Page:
I will make a comment about the funding rate, which was a key part of my hon. Friend’s speech. Yes, we need to look at the funding rate for the first 15 hours as well as for the second 15 hours, and I hear the complaints that nursery providers have made. However, it is worth making it very clear that the impact of the funding rate on a business is as a result of a number of factors and not just the rate itself, although it is important. For example, whether or not the local authority top-slices the funding that goes from central Government to providers determines whether providers receive more or less than the rate that central Government determine. Also, the flexibility that local authorities allow providers to deliver their 15 hours is important, because if local authorities are quite inflexible in the scope for providers to allocate the 15 hours in a way that works best for their business, that will invariably impact on the profitability

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of providers. Thirdly, the business model decisions that operators make impact on how far that money can go. When we consider the sustainability of this model, we need to look at all those things in the round, as well as obviously focusing on the funding rate available.

To support the market beyond the funding rate, I worked with the Department for Communities and Local Government in the last Parliament, urging local authorities to work with childcare providers and to ensure that charitable and non-profit providers benefit from the business rate relief that they are entitled to. Any nurseries that are registered charities will already benefit from rate relief. The smallest providers, including childminders, benefit from small business rate relief, although any further relief would require local authority discretionary relief.

I heard what my hon. Friend said about local authorities granting or not granting that relief. I intend to continue to work with the National Day Nurseries Association to find ways to ensure that the necessary action is taken to help reduce the cost of provision for childcare providers. I understand where he is coming from and I will take action, as he suggests.

Having said that, I counter the idea that somehow the childcare day market is not thriving; in fact, I would say that the opposite is true. The childcare day market for children aged from zero to five is vibrant and thriving. In 2013-14, it was estimated at £4.9 billion, which means it is about a third larger than it was a decade ago. The number of places in the sector has gone up by 12%, and roughly 230,000 places were created between 2009 and 2015. We recognise the challenges, but those are signs of a sector that is rising to those challenges.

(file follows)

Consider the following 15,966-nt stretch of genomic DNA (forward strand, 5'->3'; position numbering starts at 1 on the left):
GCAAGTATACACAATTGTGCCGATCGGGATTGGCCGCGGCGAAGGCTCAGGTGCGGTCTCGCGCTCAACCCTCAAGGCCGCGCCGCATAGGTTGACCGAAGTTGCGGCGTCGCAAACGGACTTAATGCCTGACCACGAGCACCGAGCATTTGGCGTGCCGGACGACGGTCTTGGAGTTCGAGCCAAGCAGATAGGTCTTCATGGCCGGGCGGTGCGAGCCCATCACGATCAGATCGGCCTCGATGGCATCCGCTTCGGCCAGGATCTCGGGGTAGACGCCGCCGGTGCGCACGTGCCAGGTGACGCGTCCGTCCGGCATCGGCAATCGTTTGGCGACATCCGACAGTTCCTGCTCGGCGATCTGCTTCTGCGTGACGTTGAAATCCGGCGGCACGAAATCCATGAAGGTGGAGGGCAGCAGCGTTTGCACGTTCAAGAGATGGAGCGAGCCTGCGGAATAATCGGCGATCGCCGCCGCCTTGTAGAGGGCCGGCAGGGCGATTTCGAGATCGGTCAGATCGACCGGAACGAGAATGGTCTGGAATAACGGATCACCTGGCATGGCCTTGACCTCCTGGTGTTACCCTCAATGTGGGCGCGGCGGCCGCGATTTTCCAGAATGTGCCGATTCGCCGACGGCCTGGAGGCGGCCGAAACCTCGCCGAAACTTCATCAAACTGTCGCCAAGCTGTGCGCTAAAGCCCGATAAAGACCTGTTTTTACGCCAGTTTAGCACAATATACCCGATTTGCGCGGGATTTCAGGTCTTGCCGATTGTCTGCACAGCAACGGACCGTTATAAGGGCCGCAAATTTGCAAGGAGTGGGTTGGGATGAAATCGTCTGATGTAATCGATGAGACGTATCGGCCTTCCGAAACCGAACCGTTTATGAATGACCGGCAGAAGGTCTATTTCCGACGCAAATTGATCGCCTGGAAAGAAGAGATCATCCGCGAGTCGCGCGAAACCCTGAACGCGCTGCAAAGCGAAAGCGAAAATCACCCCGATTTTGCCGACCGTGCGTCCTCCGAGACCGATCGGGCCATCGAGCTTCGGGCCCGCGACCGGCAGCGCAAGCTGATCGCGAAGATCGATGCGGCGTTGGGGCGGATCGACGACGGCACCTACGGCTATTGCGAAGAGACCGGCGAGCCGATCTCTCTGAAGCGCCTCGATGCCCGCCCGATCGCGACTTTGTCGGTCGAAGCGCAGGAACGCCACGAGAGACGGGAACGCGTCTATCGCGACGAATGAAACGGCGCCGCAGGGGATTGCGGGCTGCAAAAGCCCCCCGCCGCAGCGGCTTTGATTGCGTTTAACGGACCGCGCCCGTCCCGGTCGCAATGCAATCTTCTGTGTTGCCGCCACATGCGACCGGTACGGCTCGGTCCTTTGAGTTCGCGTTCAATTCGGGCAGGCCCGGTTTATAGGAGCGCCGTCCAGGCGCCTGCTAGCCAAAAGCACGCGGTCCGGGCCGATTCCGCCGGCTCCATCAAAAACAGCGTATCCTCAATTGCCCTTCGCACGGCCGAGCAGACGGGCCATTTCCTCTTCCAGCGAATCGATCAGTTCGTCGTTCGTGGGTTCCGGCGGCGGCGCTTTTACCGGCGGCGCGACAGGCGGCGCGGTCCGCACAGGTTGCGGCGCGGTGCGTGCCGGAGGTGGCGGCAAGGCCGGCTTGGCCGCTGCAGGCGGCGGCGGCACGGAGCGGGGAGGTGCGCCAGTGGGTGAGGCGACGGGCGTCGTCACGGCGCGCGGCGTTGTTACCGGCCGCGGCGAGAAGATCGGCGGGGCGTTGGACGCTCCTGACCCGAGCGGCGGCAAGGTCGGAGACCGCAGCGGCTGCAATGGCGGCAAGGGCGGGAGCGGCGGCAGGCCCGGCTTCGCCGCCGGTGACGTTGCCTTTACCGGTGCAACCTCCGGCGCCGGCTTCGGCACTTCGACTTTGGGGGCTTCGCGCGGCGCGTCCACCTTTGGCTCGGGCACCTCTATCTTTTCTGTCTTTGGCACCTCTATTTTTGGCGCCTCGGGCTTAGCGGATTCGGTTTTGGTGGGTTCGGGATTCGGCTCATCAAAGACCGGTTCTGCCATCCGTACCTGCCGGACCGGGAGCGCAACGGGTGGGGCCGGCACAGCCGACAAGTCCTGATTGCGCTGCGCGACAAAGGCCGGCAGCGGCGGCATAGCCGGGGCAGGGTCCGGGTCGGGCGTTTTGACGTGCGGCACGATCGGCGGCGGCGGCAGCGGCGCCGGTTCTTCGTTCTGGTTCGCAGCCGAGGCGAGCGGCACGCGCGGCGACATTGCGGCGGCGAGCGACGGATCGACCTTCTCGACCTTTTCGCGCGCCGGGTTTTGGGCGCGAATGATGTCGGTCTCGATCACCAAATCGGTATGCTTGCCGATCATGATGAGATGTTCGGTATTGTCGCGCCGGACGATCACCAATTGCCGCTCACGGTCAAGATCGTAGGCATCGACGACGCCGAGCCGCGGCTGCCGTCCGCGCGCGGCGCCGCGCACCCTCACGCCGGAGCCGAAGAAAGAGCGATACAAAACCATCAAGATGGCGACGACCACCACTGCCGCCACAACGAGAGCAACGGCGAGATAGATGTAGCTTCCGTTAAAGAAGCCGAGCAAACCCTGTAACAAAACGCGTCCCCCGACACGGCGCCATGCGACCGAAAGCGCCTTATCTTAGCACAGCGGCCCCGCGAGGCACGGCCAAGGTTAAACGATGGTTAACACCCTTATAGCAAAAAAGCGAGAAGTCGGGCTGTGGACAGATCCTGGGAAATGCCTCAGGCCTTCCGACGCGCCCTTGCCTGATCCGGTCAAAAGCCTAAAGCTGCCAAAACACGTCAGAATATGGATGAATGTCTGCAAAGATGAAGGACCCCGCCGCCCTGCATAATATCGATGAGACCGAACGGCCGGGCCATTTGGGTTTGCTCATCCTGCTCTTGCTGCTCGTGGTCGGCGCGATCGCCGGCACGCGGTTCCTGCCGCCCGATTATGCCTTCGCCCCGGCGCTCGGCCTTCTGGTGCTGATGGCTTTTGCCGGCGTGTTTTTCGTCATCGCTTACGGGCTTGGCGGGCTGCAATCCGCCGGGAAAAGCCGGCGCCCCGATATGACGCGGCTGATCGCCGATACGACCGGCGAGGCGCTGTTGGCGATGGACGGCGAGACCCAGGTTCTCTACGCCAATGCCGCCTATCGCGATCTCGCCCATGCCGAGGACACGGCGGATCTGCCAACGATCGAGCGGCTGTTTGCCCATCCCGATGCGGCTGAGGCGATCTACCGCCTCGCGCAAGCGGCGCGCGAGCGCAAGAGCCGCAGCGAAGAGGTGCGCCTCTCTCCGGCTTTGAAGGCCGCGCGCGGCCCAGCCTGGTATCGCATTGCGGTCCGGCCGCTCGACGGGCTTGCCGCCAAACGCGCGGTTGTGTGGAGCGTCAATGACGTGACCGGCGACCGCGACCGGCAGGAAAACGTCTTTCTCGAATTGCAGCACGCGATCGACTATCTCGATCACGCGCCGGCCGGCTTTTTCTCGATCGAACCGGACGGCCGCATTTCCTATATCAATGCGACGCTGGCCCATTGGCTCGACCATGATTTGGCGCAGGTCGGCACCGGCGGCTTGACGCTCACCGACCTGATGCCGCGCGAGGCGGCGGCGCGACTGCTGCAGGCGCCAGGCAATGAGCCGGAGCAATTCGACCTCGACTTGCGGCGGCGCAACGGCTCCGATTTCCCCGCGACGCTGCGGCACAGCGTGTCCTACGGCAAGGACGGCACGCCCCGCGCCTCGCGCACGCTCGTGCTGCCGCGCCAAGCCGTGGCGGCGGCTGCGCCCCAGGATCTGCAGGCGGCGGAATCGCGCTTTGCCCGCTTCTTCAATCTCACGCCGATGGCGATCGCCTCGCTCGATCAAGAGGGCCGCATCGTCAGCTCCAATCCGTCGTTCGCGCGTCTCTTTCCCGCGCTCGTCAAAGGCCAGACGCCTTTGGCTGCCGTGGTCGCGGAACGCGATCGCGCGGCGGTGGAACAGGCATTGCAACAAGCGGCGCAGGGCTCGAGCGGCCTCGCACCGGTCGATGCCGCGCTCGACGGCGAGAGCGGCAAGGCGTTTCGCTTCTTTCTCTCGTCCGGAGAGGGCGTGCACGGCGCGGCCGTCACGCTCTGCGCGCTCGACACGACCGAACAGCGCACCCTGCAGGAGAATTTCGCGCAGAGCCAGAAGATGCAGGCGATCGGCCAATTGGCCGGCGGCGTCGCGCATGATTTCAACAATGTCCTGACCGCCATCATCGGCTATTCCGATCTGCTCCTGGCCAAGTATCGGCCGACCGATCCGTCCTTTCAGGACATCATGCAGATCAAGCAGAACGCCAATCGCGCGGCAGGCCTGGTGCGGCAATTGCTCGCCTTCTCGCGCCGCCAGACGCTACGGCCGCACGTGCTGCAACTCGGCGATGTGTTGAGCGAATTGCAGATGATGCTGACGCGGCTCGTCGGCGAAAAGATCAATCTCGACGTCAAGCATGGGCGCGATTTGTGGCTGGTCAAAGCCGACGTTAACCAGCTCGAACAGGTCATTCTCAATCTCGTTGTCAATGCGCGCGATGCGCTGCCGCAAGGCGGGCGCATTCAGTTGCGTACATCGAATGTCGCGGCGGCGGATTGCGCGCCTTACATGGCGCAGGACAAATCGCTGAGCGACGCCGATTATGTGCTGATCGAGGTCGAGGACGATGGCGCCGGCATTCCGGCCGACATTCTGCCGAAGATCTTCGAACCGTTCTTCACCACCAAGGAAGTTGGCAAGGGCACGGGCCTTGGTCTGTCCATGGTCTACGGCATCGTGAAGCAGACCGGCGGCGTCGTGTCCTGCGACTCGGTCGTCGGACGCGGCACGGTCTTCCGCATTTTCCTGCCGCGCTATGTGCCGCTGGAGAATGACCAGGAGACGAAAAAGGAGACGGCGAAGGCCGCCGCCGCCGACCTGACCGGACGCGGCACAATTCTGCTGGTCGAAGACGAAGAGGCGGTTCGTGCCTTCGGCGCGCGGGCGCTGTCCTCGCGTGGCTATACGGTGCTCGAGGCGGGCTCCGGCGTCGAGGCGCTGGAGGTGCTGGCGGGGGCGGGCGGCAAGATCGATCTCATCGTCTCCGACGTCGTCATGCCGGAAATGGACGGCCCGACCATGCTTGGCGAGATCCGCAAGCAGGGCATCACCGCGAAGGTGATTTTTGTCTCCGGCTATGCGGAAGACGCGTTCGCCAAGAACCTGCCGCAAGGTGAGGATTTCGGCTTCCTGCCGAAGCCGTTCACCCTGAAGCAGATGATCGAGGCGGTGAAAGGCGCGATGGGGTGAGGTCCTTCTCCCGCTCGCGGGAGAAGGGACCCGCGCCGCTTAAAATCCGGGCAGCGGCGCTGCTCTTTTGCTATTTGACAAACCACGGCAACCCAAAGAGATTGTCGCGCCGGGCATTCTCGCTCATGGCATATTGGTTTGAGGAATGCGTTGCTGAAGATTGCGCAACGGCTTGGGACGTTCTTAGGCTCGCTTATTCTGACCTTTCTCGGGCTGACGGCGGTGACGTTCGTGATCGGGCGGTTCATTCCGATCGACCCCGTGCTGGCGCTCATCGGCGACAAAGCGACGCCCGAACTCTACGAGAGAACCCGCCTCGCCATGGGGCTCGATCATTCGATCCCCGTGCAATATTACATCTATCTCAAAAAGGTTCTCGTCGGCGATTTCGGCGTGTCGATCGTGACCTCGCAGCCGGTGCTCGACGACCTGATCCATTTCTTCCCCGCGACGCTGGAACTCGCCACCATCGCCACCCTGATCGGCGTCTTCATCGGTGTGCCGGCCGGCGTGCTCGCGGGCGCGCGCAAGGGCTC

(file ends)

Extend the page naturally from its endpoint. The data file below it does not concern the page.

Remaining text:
To help the sector meet those challenges we are listening to its input. I have announced a review on the cost of providing childcare and it is now under way, with more than 300 responses in the first 24 hours or so. Clearly, the sector is aware of and engaging with the call for evidence. The review will report in the autumn and I encourage providers in York and throughout the country to respond.

As my hon. Friend pointed out and as I touched on earlier, the issue is not only about the funding rate, but about payment practices. I have heard that from all sorts of providers, including some of the largest ones in the sector, so we will be looking at that. The average paid to local authorities by central Government is about £4.51 per hour for three and four-year-olds; that is in excess of what he said providers in his York constituency are receiving. In fact, that rate is higher than the one in the Family and Childcare Trust survey, which showed that an average nursery is charged £4.47 per hour for children aged two and over. That is an indication of why we need to look at what is happening between the rate

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set by central Government and the rate received by providers. Why does it differ so much between local authorities and between types of provider? That is not to say that we do not accept the need to look at the overall rate, but we need to look at the other aspects as well.